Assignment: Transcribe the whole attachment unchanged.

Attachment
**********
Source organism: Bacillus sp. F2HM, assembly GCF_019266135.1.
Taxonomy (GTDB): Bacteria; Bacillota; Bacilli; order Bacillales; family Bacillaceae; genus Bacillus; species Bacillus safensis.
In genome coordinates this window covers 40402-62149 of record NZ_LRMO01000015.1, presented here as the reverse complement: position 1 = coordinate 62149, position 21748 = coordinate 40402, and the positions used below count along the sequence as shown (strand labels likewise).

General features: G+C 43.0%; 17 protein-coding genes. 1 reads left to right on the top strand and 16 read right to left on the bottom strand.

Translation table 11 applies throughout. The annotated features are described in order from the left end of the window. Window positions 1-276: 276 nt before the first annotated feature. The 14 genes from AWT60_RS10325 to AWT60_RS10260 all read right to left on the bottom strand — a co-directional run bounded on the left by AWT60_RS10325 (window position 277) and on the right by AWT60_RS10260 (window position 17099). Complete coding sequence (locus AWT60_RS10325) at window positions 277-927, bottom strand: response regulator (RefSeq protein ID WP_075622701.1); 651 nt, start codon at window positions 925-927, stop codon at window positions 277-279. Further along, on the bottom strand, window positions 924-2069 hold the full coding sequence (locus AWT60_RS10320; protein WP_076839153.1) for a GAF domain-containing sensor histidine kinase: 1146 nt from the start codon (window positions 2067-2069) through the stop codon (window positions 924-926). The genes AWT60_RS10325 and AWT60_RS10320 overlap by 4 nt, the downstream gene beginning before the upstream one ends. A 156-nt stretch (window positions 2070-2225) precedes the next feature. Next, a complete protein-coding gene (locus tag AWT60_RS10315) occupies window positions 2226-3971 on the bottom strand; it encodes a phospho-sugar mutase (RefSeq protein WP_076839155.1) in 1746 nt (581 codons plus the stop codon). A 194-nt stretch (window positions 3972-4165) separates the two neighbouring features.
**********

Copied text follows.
Source organism: Bacillus sp. F2HM, assembly GCF_019266135.1.
Taxonomy (GTDB): Bacteria; Bacillota; Bacilli; order Bacillales; family Bacillaceae; genus Bacillus; species Bacillus safensis.
In genome coordinates this window covers 40402-62149 of record NZ_LRMO01000015.1, presented here as the reverse complement: position 1 = coordinate 62149, position 21748 = coordinate 40402, and the positions used below count along the sequence as shown (strand labels likewise).

General features: G+C 43.0%; 17 protein-coding genes. 1 reads left to right on the top strand and 16 read right to left on the bottom strand.

Translation table 11 applies throughout. The annotated features are described in order from the left end of the window. Window positions 1-276: 276 nt before the first annotated feature. The 14 genes from AWT60_RS10325 to AWT60_RS10260 all read right to left on the bottom strand — a co-directional run bounded on the left by AWT60_RS10325 (window position 277) and on the right by AWT60_RS10260 (window position 17099). Complete coding sequence (locus AWT60_RS10325) at window positions 277-927, bottom strand: response regulator (RefSeq protein ID WP_075622701.1); 651 nt, start codon at window positions 925-927, stop codon at window positions 277-279. Further along, on the bottom strand, window positions 924-2069 hold the full coding sequence (locus AWT60_RS10320; protein WP_076839153.1) for a GAF domain-containing sensor histidine kinase: 1146 nt from the start codon (window positions 2067-2069) through the stop codon (window positions 924-926). The genes AWT60_RS10325 and AWT60_RS10320 overlap by 4 nt, the downstream gene beginning before the upstream one ends. A 156-nt stretch (window positions 2070-2225) precedes the next feature. Next, a complete protein-coding gene (locus tag AWT60_RS10315) occupies window positions 2226-3971 on the bottom strand; it encodes a phospho-sugar mutase (RefSeq protein WP_076839155.1) in 1746 nt (581 codons plus the stop codon). A 194-nt stretch (window positions 3972-4165) separates the two neighbouring features.